Tibetan Art: The Earthly and the Sublime

Christopher Knight is a Times art critic

Tibet is not a large country, but in the course of a thousand years, some 6,000 Buddhist monasteries are said to have arisen there. Today, the majority of those are gone.

The recent history of Tibet has been tumultuous and tragic. In 1950, China invaded the Himalayan feudal state. Nine years later, Tenzin Gyatso, the 24-year-old Dalai Lama, 14th in a line of succession that began half a millennium ago, fled south to India and began a life of exile that still continues.

A decade after that, the reign of terror incongruously called the Great Proletarian Cultural Revolution swept through the mountain province. Rampaging Chinese Red Guards smashed countless monuments, obliterated whole monasteries and destroyed untold numbers of Tibetan paintings, sculptures and ritual objects.

None of this chaos and sorrow is visible in the handsomely installed galleries of the Albuquerque Museum, where the lovely exhibition "Tibet: Tradition and Change" is attracting large crowds of interested visitors. The show, which was organized by retired Los Angeles County Museum of Art senior curator Pratapaditya Pal and will not travel, has been such a popular success here that it has been extended for an additional four months (through May 24).

In the galleries, peace and harmony reign. It's easy to get lost in the exquisite, hypnotic patterns and richly saturated colors of the 700-year-old "Mandala of Vajrakumara Vajrakila," which is a kind of earthly landing pad for a descent from the heavens of a magnificent deity. Or to marvel at the distinctive personality etched into the early 19th century painted face of an Indian teacher of Buddhism, a personality so pronounced that it might well be an individual portrait.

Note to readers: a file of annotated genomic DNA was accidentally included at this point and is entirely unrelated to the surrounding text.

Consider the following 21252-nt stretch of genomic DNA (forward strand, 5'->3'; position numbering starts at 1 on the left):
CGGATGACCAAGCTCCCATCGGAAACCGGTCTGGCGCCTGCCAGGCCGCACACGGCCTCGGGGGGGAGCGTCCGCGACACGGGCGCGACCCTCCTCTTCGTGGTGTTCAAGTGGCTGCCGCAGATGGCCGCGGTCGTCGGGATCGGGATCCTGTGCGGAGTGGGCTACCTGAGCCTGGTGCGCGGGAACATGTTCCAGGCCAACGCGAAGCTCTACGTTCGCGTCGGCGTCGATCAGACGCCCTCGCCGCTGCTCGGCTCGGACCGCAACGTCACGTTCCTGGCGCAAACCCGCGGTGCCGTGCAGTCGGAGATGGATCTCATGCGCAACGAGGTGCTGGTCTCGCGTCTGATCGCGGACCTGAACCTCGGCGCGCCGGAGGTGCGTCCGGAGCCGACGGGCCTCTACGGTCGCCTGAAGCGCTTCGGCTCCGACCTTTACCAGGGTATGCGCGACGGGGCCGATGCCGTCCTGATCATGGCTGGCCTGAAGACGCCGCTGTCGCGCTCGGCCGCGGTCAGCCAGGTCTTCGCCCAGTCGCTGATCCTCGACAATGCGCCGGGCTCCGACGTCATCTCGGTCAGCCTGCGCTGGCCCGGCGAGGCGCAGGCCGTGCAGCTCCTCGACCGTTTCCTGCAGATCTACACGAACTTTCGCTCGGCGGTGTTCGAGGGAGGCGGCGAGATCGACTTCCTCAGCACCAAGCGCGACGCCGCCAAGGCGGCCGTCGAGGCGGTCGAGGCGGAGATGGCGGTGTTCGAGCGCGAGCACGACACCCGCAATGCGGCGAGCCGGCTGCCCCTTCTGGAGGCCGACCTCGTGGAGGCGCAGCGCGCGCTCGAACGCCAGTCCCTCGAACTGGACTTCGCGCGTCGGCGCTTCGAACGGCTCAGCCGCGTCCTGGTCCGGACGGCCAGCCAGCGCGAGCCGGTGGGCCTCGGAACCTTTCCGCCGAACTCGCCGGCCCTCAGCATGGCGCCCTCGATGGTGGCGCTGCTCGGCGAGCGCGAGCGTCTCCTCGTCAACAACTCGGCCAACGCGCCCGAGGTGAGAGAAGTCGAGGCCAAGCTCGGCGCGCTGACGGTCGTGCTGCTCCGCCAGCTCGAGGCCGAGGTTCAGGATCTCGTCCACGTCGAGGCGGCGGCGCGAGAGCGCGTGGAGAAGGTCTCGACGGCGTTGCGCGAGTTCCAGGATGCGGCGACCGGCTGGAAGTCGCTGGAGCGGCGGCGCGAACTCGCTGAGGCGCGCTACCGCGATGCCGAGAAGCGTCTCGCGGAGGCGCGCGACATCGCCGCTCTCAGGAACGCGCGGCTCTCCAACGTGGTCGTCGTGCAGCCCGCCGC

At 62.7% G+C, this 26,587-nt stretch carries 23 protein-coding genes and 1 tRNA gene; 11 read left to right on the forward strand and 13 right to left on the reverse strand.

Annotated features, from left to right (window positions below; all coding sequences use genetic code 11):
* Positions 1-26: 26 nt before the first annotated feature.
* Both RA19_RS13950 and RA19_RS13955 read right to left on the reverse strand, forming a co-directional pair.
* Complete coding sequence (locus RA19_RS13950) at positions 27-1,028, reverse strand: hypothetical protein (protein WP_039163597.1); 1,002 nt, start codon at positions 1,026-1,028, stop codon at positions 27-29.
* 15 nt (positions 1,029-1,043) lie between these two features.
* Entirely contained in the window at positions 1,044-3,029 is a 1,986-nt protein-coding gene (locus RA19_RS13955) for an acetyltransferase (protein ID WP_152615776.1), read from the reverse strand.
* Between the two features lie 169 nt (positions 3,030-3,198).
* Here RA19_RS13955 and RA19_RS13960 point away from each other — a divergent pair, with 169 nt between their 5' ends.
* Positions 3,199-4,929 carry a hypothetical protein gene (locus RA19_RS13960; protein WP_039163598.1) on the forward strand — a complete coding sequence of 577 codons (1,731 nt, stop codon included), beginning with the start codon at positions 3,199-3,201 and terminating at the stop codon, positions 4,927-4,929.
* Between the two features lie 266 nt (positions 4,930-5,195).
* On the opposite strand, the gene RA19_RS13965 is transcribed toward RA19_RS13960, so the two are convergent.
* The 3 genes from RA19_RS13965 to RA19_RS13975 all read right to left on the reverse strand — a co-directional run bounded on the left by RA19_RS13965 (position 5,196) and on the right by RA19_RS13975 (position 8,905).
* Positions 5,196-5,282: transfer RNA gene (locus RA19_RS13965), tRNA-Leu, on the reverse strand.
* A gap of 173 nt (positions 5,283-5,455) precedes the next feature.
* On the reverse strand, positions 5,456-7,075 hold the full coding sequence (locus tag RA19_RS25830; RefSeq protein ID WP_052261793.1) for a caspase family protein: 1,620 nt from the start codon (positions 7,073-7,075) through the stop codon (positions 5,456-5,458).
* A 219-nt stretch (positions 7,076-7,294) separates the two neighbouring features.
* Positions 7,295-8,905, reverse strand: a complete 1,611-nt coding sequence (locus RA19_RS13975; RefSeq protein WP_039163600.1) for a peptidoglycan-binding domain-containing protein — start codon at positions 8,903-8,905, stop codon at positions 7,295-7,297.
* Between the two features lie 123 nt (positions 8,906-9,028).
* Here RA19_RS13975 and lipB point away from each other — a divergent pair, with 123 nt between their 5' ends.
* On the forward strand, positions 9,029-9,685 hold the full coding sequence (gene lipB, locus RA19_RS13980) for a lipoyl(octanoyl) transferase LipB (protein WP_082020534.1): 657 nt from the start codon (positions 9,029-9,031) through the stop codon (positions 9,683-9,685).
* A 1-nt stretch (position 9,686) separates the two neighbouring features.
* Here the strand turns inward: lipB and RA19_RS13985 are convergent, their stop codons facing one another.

True, you might release an involuntary shudder in an encounter with an exquisite bronze bust of a serene Bodhisattva, guessing that its sadly damaged condition might be a legacy of the Cultural Revolution. But damage isn't uncommon for any sculpture that, like this one, dates as far back as the 12th century; and, besides, who wouldn't shudder in the face of a bronze so poised, so meticulously refined (even in spite of the damage) as to offer at least a glancing hope for the possibility of your own transcendence?

Still, invisible or not, an aura of tragedy permeates the show, at least in spirit. It quietly exerts itself in two subtle ways.

One is that of the 111 assorted thanka paintings, mandalas and gold and bronze sculptures that have been borrowed from 39 public and private collections in Europe, Canada and the United States, none are Sino-Tibetan in character. Clearly, Pal wants to make a point through curatorial selection.

"Although Tibetan art does borrow certain aesthetic elements from China," Pal writes in the informative catalog accompanying the show, "I have scrupulously avoided including objects made in China or those that are often characterized as Sino-Tibetan or Tibeto-Chinese."

In other words: There are no Tibetan works included that were made to satisfy Chinese tastes. Although no culture is ever static, being scrupulous about identifying Tibetan culture as a distinct entity with a unique history asserts a potent political position--appropriately, as Tibet remains occupied against its will by China.

The other pressing fact follows from the first, and it concerns demographics. New Mexico is home to a large population of Tibetan emigres. The art in this show is their cultural legacy. Through attrition, future generations will inevitably lose the distinct culture the exhibition proposes to articulate. As time goes by, their ancestral religious objects will steadily take on a different cast.